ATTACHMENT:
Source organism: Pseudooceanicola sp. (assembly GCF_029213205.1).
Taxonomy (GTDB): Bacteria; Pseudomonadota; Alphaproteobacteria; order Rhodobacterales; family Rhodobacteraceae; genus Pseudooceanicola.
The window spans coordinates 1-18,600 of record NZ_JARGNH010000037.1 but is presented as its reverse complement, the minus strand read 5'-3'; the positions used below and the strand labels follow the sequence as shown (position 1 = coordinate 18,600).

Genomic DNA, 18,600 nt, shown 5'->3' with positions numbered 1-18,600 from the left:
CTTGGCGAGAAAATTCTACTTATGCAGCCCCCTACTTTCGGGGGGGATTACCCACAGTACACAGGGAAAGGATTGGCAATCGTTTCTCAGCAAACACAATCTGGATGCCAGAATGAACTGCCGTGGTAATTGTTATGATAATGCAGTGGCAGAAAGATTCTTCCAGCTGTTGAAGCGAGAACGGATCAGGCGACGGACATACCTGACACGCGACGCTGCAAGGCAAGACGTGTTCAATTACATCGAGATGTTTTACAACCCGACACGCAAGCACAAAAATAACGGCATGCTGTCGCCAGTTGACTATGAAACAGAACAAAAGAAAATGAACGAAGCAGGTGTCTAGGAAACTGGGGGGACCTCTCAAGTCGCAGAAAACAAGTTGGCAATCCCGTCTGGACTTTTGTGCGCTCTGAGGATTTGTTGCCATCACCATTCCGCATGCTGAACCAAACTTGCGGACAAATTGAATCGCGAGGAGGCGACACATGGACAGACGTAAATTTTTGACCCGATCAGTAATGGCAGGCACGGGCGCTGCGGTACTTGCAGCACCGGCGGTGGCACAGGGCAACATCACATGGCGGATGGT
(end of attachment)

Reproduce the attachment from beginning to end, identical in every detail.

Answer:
Source organism: Pseudooceanicola sp. (assembly GCF_029213205.1).
Taxonomy (GTDB): Bacteria; Pseudomonadota; Alphaproteobacteria; order Rhodobacterales; family Rhodobacteraceae; genus Pseudooceanicola.
The window spans coordinates 1-18,600 of record NZ_JARGNH010000037.1 but is presented as its reverse complement, the minus strand read 5'-3'; the positions used below and the strand labels follow the sequence as shown (position 1 = coordinate 18,600).

Genomic DNA, 18,600 nt, shown 5'->3' with positions numbered 1-18,600 from the left:
CTTGGCGAGAAAATTCTACTTATGCAGCCCCCTACTTTCGGGGGGGATTACCCACAGTACACAGGGAAAGGATTGGCAATCGTTTCTCAGCAAACACAATCTGGATGCCAGAATGAACTGCCGTGGTAATTGTTATGATAATGCAGTGGCAGAAAGATTCTTCCAGCTGTTGAAGCGAGAACGGATCAGGCGACGGACATACCTGACACGCGACGCTGCAAGGCAAGACGTGTTCAATTACATCGAGATGTTTTACAACCCGACACGCAAGCACAAAAATAACGGCATGCTGTCGCCAGTTGACTATGAAACAGAACAAAAGAAAATGAACGAAGCAGGTGTCTAGGAAACTGGGGGGACCTCTCAAGTCGCAGAAAACAAGTTGGCAATCCCGTCTGGACTTTTGTGCGCTCTGAGGATTTGTTGCCATCACCATTCCGCATGCTGAACCAAACTTGCGGACAAATTGAATCGCGAGGAGGCGACACATGGACAGACGTAAATTTTTGACCCGATCAGTAATGGCAGGCACGGGCGCTGCGGTACTTGCAGCACCGGCGGTGGCACAGGGCAACATCACATGGCGGATGGT